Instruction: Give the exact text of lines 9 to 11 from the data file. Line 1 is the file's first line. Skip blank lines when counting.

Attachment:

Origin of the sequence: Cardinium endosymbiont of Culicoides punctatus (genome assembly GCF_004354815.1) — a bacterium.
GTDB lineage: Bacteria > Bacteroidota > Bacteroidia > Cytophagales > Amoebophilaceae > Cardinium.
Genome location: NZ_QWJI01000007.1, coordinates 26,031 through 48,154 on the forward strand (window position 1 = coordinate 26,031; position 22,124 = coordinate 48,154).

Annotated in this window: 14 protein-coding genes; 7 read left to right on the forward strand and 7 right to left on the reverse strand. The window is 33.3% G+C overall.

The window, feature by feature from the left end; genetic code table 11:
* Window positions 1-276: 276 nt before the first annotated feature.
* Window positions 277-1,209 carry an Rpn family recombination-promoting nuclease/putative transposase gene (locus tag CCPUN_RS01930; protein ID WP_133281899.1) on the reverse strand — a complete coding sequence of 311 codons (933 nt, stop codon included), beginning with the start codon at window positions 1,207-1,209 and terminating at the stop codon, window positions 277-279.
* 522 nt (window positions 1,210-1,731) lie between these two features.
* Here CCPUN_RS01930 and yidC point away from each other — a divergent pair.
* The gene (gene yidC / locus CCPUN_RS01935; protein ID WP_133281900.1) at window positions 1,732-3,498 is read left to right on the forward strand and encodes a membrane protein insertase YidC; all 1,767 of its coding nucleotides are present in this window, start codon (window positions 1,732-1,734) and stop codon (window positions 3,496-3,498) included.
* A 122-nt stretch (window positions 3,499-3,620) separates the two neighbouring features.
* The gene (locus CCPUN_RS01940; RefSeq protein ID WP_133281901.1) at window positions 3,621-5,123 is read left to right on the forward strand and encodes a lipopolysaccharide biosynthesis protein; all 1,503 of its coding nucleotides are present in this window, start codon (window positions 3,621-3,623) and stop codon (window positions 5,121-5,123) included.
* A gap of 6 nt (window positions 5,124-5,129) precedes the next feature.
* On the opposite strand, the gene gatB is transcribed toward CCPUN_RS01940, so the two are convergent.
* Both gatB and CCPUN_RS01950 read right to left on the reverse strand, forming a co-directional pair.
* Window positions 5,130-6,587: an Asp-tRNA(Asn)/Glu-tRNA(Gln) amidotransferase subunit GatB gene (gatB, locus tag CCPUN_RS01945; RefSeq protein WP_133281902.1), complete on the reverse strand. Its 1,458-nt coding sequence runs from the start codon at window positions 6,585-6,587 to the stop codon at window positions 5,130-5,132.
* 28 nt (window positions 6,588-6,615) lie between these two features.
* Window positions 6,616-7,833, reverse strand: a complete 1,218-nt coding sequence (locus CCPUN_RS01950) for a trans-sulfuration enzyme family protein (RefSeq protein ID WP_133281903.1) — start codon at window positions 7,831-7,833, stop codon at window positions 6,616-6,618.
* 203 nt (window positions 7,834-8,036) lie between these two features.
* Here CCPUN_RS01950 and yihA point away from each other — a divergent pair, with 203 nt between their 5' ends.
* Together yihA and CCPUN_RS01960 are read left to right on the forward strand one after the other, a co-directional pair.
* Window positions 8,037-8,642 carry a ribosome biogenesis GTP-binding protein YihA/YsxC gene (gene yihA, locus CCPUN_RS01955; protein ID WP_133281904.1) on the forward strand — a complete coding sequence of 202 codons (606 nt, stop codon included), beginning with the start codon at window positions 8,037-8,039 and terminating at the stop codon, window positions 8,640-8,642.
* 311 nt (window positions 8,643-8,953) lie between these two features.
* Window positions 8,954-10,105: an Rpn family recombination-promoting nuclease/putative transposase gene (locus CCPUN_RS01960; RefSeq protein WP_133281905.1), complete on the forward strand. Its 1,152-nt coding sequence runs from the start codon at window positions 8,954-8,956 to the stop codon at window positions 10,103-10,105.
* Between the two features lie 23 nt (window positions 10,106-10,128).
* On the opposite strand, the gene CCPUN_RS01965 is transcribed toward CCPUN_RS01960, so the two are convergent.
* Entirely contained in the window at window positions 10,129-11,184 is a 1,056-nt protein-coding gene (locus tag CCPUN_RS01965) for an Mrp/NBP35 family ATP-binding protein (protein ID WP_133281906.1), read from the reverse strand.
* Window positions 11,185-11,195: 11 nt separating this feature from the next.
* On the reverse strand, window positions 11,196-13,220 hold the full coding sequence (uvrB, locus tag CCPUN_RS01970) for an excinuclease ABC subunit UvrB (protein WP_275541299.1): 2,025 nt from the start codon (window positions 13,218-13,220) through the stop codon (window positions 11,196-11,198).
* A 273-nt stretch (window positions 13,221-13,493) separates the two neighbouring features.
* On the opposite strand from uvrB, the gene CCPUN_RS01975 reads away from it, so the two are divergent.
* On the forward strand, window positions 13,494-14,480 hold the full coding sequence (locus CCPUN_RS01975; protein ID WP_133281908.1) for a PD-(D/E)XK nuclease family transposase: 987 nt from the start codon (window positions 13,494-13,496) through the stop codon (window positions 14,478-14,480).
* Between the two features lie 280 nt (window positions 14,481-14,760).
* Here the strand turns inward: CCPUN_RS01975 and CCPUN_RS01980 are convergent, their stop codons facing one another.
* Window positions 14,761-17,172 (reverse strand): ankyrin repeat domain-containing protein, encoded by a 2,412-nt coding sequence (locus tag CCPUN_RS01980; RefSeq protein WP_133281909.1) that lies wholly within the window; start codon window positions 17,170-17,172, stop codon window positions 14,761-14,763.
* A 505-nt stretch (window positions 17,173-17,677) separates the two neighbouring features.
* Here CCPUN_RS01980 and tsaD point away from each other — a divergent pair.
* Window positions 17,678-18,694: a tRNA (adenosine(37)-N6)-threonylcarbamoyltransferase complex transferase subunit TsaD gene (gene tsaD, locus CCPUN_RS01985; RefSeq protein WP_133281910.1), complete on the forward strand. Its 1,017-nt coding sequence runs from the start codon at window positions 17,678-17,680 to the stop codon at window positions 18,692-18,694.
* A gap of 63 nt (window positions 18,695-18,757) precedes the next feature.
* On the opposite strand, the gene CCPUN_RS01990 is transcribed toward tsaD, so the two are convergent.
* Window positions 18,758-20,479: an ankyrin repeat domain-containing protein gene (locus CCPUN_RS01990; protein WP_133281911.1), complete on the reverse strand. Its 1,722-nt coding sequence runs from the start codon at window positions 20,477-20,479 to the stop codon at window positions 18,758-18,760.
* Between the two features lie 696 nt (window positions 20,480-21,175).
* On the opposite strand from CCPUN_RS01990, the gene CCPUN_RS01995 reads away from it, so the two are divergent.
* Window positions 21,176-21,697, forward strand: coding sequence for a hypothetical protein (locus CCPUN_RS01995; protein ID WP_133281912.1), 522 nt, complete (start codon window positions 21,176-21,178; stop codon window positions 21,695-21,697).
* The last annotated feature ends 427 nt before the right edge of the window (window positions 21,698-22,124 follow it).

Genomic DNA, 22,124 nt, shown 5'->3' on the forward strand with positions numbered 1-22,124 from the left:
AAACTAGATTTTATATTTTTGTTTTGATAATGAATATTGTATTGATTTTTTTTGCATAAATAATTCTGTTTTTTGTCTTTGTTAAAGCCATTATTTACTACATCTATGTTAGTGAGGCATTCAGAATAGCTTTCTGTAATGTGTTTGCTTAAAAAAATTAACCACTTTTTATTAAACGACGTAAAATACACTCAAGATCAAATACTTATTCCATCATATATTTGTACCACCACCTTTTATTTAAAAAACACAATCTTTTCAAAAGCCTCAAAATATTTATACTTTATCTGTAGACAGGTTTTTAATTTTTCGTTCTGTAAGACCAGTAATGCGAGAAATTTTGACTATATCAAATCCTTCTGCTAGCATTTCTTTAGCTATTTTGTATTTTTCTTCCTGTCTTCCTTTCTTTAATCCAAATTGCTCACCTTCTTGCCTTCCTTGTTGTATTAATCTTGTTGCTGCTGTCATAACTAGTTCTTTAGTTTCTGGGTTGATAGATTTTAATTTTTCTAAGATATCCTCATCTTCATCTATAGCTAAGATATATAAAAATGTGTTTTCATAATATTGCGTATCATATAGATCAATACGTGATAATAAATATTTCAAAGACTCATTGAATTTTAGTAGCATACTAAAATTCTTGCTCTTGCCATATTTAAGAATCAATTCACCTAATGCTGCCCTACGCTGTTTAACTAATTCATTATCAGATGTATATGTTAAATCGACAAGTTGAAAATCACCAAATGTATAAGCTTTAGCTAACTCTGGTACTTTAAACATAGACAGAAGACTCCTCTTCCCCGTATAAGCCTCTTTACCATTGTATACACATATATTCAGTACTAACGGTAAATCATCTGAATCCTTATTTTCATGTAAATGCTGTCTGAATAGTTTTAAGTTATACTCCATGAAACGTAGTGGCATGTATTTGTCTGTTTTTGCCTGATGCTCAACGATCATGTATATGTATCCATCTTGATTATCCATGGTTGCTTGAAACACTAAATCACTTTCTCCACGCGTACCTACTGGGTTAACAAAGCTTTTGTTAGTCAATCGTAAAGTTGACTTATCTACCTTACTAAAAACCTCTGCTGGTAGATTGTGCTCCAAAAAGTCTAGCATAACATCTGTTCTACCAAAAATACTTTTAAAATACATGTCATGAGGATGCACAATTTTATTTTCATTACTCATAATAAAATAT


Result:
* Here CCPUN_RS01930 and yidC point away from each other — a divergent pair.
* The gene (gene yidC / locus CCPUN_RS01935; protein ID WP_133281900.1) at window positions 1,732-3,498 is read left to right on the forward strand and encodes a membrane protein insertase YidC; all 1,767 of its coding nucleotides are present in this window, start codon (window positions 1,732-1,734) and stop codon (window positions 3,496-3,498) included.
* A 122-nt stretch (window positions 3,499-3,620) separates the two neighbouring features.